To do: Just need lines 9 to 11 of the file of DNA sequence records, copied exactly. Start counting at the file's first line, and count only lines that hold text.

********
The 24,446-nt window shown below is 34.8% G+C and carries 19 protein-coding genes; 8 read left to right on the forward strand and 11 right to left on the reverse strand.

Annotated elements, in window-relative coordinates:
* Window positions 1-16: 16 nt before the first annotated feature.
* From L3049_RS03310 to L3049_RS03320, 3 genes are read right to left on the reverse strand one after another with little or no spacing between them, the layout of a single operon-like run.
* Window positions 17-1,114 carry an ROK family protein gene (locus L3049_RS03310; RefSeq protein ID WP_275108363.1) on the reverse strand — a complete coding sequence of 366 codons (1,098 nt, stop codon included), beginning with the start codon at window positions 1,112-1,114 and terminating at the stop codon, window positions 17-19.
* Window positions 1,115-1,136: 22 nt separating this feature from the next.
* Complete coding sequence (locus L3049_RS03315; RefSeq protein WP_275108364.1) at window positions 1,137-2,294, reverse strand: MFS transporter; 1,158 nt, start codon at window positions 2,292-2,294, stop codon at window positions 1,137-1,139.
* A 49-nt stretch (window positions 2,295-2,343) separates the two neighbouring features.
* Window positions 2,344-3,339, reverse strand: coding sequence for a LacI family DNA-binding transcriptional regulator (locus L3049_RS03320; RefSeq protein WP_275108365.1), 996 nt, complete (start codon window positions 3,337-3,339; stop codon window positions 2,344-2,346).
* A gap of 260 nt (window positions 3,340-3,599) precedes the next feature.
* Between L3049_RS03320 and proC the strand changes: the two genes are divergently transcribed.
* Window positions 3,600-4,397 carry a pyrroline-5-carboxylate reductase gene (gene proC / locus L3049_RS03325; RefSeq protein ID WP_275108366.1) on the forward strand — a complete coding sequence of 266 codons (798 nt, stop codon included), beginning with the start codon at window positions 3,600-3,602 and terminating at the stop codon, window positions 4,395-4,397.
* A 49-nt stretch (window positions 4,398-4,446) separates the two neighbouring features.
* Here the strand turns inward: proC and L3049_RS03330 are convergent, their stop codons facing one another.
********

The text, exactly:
* Window positions 2,344-3,339, reverse strand: coding sequence for a LacI family DNA-binding transcriptional regulator (locus L3049_RS03320; RefSeq protein WP_275108365.1), 996 nt, complete (start codon window positions 3,337-3,339; stop codon window positions 2,344-2,346).
* A gap of 260 nt (window positions 3,340-3,599) precedes the next feature.
* Between L3049_RS03320 and proC the strand changes: the two genes are divergently transcribed.